The Italian press had reported that Benedict XVI asked three cardinals named as Julian Herranz, Josef Tomko and Salvatore De Giorgi to conduct an internal enquiry after the so-called Vatileaks scandal. The 300-page report was submitted to him in December 2012 which seemed like a wake-up call for his resignation. It was alleged that there was an underground gay network among the top hierarchy of the Catholic Clergy in Vatican and elsewhere. It was believed, he would hand over the report to his successor for action.
The church was struggling to cope with cases of widespread child and sex abuse by priests and staff of religious institutions. There was no adequate measures to properly investigate such cases and prosecute them. It was like a cover-up taking place and so there was bottled up subtle anger and need to open church files for prosecution of the offending clerics.
Even with Pope Benedict XVI apologising for the abuse and meeting victims personally in several countries to pacify them, the abuse still persisted.
Before his election as Pope in 2005, Cardinal Joseph Ratzinger as he was called, was the head of Vatican’s Doctrinal Department for many years.
So observers claimed he knew about these abuses and other terrible sex scandals rocking the church. However, he lacked administrative will to deal with the problem.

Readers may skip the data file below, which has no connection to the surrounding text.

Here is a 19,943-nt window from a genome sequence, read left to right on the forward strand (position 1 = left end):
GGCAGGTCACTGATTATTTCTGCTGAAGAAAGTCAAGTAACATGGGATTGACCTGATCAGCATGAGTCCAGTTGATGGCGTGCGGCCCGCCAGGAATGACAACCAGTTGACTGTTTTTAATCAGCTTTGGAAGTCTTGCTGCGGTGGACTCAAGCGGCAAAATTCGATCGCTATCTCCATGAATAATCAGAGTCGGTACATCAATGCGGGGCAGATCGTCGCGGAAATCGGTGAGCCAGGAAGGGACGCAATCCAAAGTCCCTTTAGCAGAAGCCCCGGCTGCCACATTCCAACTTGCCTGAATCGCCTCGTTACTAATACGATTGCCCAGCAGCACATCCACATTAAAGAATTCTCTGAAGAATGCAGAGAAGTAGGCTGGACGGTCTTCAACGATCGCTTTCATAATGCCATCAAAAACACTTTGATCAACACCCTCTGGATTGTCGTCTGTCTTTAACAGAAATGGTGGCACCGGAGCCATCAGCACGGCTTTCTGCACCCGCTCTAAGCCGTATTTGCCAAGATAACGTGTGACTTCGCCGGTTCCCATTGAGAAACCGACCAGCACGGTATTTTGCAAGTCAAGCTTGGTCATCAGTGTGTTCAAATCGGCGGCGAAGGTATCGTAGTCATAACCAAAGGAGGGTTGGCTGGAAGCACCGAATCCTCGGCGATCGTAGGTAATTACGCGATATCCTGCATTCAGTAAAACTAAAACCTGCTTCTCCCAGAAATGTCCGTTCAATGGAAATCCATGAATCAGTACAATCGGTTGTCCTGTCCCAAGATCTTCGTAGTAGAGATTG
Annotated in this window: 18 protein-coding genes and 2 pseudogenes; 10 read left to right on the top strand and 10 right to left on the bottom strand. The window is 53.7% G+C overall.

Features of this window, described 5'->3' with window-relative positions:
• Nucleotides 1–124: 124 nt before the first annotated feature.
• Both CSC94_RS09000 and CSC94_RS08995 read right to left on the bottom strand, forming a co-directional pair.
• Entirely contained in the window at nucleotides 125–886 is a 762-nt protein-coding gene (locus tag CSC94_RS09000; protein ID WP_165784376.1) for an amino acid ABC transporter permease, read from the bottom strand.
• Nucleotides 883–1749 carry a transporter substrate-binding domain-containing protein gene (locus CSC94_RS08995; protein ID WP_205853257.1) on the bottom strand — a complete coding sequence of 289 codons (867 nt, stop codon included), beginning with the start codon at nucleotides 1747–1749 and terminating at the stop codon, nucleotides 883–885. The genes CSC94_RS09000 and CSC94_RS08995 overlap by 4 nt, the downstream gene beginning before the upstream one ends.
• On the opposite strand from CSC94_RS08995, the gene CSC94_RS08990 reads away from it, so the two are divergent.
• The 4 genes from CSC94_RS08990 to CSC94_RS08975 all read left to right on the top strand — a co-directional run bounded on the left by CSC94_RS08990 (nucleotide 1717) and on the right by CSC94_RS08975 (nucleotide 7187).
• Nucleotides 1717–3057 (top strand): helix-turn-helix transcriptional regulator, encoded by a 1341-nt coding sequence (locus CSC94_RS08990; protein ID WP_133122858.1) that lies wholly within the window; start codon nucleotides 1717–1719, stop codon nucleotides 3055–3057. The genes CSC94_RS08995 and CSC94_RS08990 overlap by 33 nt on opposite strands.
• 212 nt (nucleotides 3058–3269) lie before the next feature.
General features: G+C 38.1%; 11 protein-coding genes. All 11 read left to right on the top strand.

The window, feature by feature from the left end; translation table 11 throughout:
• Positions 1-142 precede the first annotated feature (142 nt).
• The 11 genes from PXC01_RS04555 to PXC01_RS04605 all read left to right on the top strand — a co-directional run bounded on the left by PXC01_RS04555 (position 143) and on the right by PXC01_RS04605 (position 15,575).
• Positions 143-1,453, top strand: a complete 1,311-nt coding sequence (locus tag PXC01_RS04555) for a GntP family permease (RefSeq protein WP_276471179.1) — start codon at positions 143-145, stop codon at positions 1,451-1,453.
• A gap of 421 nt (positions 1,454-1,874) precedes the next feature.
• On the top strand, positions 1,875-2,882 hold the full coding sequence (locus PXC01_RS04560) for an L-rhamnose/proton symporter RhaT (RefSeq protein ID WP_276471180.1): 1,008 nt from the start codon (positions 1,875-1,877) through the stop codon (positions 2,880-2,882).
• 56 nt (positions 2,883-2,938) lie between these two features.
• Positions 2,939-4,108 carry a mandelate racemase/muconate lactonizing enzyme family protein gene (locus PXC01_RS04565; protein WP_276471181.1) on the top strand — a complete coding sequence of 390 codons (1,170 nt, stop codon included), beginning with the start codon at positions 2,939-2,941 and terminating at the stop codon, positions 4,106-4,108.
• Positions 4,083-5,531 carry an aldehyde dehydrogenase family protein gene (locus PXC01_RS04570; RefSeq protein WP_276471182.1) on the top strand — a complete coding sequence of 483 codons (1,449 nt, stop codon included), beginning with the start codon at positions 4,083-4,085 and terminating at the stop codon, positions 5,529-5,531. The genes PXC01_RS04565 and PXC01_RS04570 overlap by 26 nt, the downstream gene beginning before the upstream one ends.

In a church hiding almost everything, he understood what the problems were but lacked the courage to ask the bishops to open the archives and the impending cases. For example, in his own parish in a city in Germany, it was discovered there were 300 cases of sex crimes. If this is replicated in parishes and archdioces across the world, one would be amazed at the number of sex cases being hidden.
Even in the Vatican itself, a reliable source hinted that a Monsignor had love affairs, but was hidden.
Homosexuality is rife in the church, but there is a massive cover-up amongst the clergy.
Said a Jesuit priest: “To deny this is to deny the fact and reality, but most priests respect their vows.”
About five days ago, a top Catholic cleric in Britain, Bishop of Scotland, Cardinal Keith O’Brien resigned in the wake of allegation by some priests against him for inappropriate behaviour some years ago. O’Brien said he is not coming to the conclave while the Vatican has accepted his resignation.
It was damaging to the church.
His response was thus:
“I will respond to the will of God for me and the Catholic church.”
The British Cardinal denied the allegation. He participated in the last conclave which elected Pope Benedict XVI.